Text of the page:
A few weeks ago a visitor to this site posted a comment in which he guessed that I would be familiar with Amelia Edward’s A Thousand Miles Up the Nile. I’ll say. Grand Hotels of Egypt begins with Amelia and her claim that she wound up in Egypt for no better reason than to escape the rain that was dampening her enthusiasm for Europe. Even if I don’t fully believe her, I still tip my hat to her show of nonchalance as she embarks on her grand adventure. Her account of a season on the Nile in a dahabiya remains an enthralling read and I reference it numerous times in my own book, On the Nile. So, yes, I know Ms Edwards.
Except it turns out I don’t, not really. I know the Amelia Edwards whose voyage up the Nile inspired her to become a tireless campaigner for the preservation and research of ancient Egypt, who co-founded the Egypt Exploration Fund in 1882, and who bequeathed her collection of Egyptian antiquities to University College London, where it formed the basis of the University’s Egyptology Department. This is the Amelia Edwards commemorated with an English heritage blue plaque, unveiled on her former London home last March.
It was another visitor to this site who alerted me to another Amelia, the author of tales of the supernatural and a woman not afraid to assert her individuality. On his excellently eccentric blog greydogtales, John Linwood Grant writes, “Her private life seems to have been as lively as her professional one. Acquaintances said that she was involved with more than one other woman (in one case, she seemed to have formed a menage a trois).”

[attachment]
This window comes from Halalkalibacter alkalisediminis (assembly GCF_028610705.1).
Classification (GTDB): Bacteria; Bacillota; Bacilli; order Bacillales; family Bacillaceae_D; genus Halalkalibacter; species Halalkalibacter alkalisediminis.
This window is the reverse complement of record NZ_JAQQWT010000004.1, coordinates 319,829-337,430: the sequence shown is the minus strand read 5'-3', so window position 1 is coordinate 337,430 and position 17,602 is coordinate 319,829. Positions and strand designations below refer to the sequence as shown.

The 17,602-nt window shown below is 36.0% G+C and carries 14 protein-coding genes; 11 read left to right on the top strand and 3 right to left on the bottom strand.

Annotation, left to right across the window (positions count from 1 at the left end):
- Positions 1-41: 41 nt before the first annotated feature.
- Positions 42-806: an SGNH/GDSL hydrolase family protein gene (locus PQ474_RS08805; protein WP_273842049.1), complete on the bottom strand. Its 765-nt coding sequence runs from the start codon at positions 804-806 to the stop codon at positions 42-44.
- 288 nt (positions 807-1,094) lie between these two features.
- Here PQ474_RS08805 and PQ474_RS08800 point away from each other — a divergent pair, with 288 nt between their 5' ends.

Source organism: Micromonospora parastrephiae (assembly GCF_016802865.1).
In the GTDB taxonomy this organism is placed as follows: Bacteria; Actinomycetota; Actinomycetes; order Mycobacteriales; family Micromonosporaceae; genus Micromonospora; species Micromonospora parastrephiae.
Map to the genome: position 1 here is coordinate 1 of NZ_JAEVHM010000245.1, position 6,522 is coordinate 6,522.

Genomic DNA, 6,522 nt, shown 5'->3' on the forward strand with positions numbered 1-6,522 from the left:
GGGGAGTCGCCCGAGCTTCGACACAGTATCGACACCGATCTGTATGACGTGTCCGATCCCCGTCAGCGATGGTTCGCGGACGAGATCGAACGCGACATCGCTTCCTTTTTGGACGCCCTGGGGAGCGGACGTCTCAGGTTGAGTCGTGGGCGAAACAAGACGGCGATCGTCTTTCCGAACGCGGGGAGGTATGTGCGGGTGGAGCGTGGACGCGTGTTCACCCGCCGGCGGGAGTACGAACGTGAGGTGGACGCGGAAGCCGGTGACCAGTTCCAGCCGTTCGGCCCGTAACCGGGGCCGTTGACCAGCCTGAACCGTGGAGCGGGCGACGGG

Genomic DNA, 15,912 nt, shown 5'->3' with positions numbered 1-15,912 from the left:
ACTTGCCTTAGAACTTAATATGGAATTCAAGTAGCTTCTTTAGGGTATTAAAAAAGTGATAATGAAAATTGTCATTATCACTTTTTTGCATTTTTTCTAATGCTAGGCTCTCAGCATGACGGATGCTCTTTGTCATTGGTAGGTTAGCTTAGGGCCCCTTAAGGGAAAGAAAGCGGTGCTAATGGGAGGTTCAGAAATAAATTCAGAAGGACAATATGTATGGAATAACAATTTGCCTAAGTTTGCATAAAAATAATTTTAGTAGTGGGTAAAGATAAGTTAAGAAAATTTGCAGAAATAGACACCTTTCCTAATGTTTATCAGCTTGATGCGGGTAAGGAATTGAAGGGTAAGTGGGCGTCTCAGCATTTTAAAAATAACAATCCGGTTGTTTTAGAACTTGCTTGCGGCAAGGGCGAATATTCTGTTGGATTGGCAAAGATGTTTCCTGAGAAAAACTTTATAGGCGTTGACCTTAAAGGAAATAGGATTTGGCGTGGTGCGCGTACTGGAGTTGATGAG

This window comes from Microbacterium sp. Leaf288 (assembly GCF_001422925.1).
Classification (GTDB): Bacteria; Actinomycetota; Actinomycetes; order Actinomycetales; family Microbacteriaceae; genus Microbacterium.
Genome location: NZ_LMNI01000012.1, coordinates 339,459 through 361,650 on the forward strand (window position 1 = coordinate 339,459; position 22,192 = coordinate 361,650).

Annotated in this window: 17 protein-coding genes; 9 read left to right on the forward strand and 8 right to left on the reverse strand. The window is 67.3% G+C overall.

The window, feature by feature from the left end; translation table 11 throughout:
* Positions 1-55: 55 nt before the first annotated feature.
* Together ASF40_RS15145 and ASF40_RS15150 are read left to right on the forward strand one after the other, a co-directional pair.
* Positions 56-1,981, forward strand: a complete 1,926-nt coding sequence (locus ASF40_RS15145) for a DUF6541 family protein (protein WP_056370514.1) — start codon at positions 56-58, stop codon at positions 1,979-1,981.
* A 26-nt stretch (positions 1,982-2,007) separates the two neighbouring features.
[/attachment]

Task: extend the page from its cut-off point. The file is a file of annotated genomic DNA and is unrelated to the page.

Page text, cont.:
Long before she made the trip to Egypt that would alter the course of her life, Edwards (above) was also a highly successful novelist. Her Lord Brackenbury (1880) went to 15 editions. And she wrote short stories, ranging from tales of adventure to ghost stories. Her best known of the latter is “The Phantom Coach”, which is about (and I’m paraphrasing John Linwood Grant here because I haven’t read it myself yet) a young man struggling through the onset of a snowstorm. Finding temporary shelter, he is advised of a local coach that might take him back to his wife twenty miles away – but what will he meet on the road?
Edwards was acknowledged as one of the best ghost-story writers of her day and was one of the select band invited by Charles Dickens to contribute suitably chilling tales to the Christmas numbers of his magazine All the Year Round. I’ve just start reading a collection of her stories – I love a good Christmas ghost story – and they are excellent. You can still pick her up in print, with a collection called All Saint’s Eve available in a cheap Wordsworth Edition or, if you have a Kindle or a Kindle app on your phone, a similar collection titled The Phantom Coach is available on Amazon for not very much at all. As a bonus, it includes a piece by Edwards about “My Home Life” which offers an insight into the mind and life of one of the Victorian era’s most fascinating women.